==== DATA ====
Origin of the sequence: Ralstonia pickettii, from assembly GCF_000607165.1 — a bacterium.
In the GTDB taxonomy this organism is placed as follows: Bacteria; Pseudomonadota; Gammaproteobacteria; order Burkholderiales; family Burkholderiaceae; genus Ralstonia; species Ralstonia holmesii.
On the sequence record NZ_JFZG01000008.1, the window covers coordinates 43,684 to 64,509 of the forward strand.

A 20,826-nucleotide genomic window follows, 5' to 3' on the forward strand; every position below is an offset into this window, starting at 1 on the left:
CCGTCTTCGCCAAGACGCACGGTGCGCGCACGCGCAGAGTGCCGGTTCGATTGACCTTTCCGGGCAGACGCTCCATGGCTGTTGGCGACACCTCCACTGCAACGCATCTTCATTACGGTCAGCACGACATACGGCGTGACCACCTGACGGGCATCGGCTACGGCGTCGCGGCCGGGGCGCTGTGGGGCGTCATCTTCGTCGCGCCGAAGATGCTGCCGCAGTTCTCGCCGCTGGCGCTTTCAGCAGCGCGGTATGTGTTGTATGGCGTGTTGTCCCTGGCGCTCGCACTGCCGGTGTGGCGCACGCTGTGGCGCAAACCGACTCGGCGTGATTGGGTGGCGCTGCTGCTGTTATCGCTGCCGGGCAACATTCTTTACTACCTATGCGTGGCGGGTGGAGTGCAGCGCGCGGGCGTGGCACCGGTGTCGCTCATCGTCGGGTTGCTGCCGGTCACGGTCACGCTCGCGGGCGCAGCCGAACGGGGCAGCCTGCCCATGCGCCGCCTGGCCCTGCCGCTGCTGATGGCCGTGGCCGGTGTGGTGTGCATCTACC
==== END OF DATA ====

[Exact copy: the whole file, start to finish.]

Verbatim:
Origin of the sequence: Ralstonia pickettii, from assembly GCF_000607165.1 — a bacterium.
In the GTDB taxonomy this organism is placed as follows: Bacteria; Pseudomonadota; Gammaproteobacteria; order Burkholderiales; family Burkholderiaceae; genus Ralstonia; species Ralstonia holmesii.
On the sequence record NZ_JFZG01000008.1, the window covers coordinates 43,684 to 64,509 of the forward strand.

A 20,826-nucleotide genomic window follows, 5' to 3' on the forward strand; every position below is an offset into this window, starting at 1 on the left:
CCGTCTTCGCCAAGACGCACGGTGCGCGCACGCGCAGAGTGCCGGTTCGATTGACCTTTCCGGGCAGACGCTCCATGGCTGTTGGCGACACCTCCACTGCAACGCATCTTCATTACGGTCAGCACGACATACGGCGTGACCACCTGACGGGCATCGGCTACGGCGTCGCGGCCGGGGCGCTGTGGGGCGTCATCTTCGTCGCGCCGAAGATGCTGCCGCAGTTCTCGCCGCTGGCGCTTTCAGCAGCGCGGTATGTGTTGTATGGCGTGTTGTCCCTGGCGCTCGCACTGCCGGTGTGGCGCACGCTGTGGCGCAAACCGACTCGGCGTGATTGGGTGGCGCTGCTGCTGTTATCGCTGCCGGGCAACATTCTTTACTACCTATGCGTGGCGGGTGGAGTGCAGCGCGCGGGCGTGGCACCGGTGTCGCTCATCGTCGGGTTGCTGCCGGTCACGGTCACGCTCGCGGGCGCAGCCGAACGGGGCAGCCTGCCCATGCGCCGCCTGGCCCTGCCGCTGCTGATGGCCGTGGCCGGTGTGGTGTGCATCTACC